In addition to actively listening to the words of God, we must guard our hearts against unbelief. Again the writer of Hebrews provides a strong exhortation that moves us toward action: "Take care, brethren, that there not be in any one of you an evil, unbelieving heart that falls away from the living God" (3:12). Although it is indeed true that "faith comes from hearing, and hearing by the word of Christ," we must bear in mind that in a sense we can "hear" God's words and yet fall short because we do not allow it to penetrate our innermost being (Romans 10:17). This is not something we can generate ourselves, we must continuously depend upon God Himself, and the strength and grace He provides through the Comforter that He has sent to dwell within us. The Israelites that fell in the wilderness were not deaf to the audible characteristics of God's words being proclaimed through Moses. Rather, they did not "hear" because they were unwilling and allowed their "hearts" to be "hardened" (Hebrews 3:7; Psalm 95:8). But God has "sealed us" and given us "the Spirit in our hearts as a pledge"; if we are to not "fall away from the living God," we must guard our hearts against unbelief by being washed continually by His Word, which by the New Covenant that Jesus Christ has Himself inaugurated, is written directly on our hearts (2 Corinthians 1:22; Hebrews 3:12; Ephesians 5:26; Hebrews 8:10; 10:16; Jeremiah 31:33).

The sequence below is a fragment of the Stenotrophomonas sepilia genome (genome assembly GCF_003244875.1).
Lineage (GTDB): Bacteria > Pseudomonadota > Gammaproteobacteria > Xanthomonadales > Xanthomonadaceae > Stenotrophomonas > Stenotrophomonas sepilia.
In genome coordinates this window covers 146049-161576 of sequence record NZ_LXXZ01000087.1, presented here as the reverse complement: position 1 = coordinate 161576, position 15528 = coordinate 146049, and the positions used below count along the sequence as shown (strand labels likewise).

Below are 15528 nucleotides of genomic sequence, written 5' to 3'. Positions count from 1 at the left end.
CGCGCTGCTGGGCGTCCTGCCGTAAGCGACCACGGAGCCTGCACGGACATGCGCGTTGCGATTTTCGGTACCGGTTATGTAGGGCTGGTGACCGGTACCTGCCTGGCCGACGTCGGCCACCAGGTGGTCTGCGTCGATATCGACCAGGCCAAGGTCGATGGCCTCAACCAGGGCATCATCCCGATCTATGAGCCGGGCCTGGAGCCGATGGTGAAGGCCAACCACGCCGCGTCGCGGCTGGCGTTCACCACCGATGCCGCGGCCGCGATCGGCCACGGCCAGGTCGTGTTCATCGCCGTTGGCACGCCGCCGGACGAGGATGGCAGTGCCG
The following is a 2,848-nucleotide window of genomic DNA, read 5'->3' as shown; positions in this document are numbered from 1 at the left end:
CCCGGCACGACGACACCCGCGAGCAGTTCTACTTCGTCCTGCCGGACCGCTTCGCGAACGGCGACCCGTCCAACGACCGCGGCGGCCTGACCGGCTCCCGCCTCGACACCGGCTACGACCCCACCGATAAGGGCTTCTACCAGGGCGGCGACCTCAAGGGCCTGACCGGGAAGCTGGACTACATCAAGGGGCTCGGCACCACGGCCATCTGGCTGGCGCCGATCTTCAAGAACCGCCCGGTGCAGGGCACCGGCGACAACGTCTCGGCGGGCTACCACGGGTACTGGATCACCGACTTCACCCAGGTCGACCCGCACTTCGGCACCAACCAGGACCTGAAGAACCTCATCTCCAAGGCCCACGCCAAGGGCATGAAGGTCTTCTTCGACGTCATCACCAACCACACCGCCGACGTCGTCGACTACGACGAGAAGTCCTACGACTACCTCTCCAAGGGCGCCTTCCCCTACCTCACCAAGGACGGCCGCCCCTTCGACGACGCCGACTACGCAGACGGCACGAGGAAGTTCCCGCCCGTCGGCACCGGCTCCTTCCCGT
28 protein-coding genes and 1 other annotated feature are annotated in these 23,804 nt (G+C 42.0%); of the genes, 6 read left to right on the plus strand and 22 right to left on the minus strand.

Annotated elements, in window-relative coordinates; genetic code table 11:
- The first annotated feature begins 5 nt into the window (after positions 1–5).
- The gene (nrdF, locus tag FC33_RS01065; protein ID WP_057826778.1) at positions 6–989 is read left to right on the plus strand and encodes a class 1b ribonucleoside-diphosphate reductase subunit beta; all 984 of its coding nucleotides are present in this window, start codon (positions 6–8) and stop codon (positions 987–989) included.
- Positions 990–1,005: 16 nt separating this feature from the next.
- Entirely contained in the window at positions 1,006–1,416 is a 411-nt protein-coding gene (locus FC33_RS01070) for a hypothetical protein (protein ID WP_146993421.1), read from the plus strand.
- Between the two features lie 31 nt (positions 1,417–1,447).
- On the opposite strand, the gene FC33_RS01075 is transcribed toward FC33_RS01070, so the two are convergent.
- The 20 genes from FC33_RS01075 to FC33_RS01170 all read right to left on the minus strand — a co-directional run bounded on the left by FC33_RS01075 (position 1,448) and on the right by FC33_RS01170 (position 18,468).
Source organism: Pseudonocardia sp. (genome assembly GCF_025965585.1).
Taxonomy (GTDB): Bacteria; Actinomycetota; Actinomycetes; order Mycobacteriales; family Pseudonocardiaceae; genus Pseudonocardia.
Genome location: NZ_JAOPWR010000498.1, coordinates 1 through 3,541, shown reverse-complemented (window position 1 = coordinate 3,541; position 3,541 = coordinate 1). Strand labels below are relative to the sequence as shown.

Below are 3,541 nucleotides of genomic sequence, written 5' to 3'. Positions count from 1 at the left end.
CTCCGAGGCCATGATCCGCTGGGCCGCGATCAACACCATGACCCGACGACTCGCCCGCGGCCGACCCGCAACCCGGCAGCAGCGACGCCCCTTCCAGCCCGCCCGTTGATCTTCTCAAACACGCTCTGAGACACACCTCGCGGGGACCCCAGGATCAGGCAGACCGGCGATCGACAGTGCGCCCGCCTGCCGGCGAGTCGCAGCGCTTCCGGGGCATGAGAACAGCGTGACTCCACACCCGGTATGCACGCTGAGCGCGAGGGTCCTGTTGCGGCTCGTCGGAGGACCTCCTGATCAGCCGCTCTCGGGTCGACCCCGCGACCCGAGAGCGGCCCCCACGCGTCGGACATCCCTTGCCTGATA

The third way in which we can overcome our propensity to wander lies in the very nature of the body of Christ. In order that we not become "hardened by the deceitfulness of sin," the writer exhorts the readership to "encourage one another day after day, while it is still called 'Today'" (Hebrews 3:13). Again, reference is made to Psalm 95 by invoking the temporal present, but another crucial element is the implicit notion of corporate communion that necessarily inheres to the Christian life: "encourage one another." This is a theme that recurs later in Hebrews, since the communal aspect of Christianity relates directly to the spiritual health of both the whole and the individuals that comprise it (10:24-25). Individual belief and responsibility are indeed paramount, but we must be careful not to overemphasize these aspects by (unintentionally) negating or diminishing the corporate nature of the Christian life. The call to "encourage one another" necessarily implies that there are others to both encourage and be encouraged by; barring extreme circumstances, lone Christianity is neither supported nor advocated by biblical texts. Instead, we repeatedly encounter the opposite in the New Testament, for example:

[D]o not merely look out for your own personal interests, but also for the interests of others. (Philippians 2:4)

And concerning you, my brethren, I myself also am convinced that you yourselves are full of goodness, filled with all knowledge and able also to admonish one another. (Romans 15:14)